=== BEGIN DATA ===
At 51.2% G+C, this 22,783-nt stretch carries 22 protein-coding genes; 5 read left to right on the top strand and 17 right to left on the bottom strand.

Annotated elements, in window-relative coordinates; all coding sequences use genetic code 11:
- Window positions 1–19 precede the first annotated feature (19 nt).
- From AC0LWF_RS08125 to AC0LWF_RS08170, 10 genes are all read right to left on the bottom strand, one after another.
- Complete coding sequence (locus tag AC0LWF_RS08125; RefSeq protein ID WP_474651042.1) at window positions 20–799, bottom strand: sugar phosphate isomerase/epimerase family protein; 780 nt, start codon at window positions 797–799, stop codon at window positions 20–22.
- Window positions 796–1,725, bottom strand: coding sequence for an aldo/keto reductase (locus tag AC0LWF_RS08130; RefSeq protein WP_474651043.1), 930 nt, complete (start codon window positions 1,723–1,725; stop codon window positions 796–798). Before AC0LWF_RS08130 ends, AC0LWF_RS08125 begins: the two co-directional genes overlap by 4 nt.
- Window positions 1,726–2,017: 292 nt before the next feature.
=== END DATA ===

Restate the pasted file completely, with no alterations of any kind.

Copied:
At 51.2% G+C, this 22,783-nt stretch carries 22 protein-coding genes; 5 read left to right on the top strand and 17 right to left on the bottom strand.

Annotated elements, in window-relative coordinates; all coding sequences use genetic code 11:
- Window positions 1–19 precede the first annotated feature (19 nt).
- From AC0LWF_RS08125 to AC0LWF_RS08170, 10 genes are all read right to left on the bottom strand, one after another.
- Complete coding sequence (locus tag AC0LWF_RS08125; RefSeq protein ID WP_474651042.1) at window positions 20–799, bottom strand: sugar phosphate isomerase/epimerase family protein; 780 nt, start codon at window positions 797–799, stop codon at window positions 20–22.
- Window positions 796–1,725, bottom strand: coding sequence for an aldo/keto reductase (locus tag AC0LWF_RS08130; RefSeq protein WP_474651043.1), 930 nt, complete (start codon window positions 1,723–1,725; stop codon window positions 796–798). Before AC0LWF_RS08130 ends, AC0LWF_RS08125 begins: the two co-directional genes overlap by 4 nt.
- Window positions 1,726–2,017: 292 nt before the next feature.